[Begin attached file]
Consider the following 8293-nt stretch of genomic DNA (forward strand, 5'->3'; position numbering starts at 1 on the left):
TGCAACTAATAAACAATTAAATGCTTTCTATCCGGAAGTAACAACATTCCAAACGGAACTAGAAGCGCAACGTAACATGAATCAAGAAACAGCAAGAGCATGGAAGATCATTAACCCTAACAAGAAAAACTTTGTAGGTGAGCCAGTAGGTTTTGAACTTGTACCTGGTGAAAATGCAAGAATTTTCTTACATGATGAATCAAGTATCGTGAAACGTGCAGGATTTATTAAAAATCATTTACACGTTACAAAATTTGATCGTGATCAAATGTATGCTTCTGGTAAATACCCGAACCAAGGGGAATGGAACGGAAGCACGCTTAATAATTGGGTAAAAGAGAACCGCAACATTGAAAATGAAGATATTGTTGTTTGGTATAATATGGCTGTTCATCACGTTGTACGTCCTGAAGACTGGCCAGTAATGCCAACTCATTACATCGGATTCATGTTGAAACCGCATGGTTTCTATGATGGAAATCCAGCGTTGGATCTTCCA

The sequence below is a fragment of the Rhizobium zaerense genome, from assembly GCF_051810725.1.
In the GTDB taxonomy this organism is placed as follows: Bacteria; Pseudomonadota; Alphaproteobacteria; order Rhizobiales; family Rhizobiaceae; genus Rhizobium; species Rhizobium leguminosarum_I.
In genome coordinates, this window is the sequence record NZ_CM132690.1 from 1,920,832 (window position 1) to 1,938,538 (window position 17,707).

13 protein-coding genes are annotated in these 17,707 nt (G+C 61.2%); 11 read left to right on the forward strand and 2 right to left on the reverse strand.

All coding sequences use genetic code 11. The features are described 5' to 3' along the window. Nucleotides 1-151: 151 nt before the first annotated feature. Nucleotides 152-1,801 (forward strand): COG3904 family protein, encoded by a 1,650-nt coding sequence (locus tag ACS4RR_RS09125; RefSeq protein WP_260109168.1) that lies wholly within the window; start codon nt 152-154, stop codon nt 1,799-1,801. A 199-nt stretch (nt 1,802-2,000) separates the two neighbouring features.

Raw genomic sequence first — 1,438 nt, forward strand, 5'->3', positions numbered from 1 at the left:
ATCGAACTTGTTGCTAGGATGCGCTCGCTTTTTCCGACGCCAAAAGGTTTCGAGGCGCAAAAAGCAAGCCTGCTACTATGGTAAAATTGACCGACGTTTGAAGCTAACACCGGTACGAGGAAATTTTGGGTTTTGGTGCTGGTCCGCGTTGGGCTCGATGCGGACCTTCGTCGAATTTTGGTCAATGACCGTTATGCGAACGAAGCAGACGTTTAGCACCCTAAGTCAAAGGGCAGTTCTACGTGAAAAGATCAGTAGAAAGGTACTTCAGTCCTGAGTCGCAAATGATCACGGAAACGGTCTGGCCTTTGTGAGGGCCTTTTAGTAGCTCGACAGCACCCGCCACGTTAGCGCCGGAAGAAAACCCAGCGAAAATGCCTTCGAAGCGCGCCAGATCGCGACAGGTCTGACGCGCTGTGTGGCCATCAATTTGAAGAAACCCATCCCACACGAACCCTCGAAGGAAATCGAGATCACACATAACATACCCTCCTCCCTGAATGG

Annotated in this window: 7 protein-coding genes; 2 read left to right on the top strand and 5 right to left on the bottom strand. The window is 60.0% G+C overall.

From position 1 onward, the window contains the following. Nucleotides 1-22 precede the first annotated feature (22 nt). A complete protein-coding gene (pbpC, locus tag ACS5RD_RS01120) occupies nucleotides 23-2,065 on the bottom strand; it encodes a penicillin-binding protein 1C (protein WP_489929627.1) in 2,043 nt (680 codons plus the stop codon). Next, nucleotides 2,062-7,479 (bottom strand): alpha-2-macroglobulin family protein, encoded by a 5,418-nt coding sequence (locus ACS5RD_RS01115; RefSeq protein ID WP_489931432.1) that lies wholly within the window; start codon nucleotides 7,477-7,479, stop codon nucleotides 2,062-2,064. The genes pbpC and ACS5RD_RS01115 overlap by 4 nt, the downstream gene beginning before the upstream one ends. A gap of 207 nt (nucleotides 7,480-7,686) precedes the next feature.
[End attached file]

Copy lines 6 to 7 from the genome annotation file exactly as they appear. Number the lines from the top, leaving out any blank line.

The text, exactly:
13 protein-coding genes are annotated in these 17,707 nt (G+C 61.2%); 11 read left to right on the forward strand and 2 right to left on the reverse strand.

All coding sequences use genetic code 11. The features are described 5' to 3' along the window. Nucleotides 1-151: 151 nt before the first annotated feature. Nucleotides 152-1,801 (forward strand): COG3904 family protein, encoded by a 1,650-nt coding sequence (locus tag ACS4RR_RS09125; RefSeq protein WP_260109168.1) that lies wholly within the window; start codon nt 152-154, stop codon nt 1,799-1,801. A 199-nt stretch (nt 1,802-2,000) separates the two neighbouring features.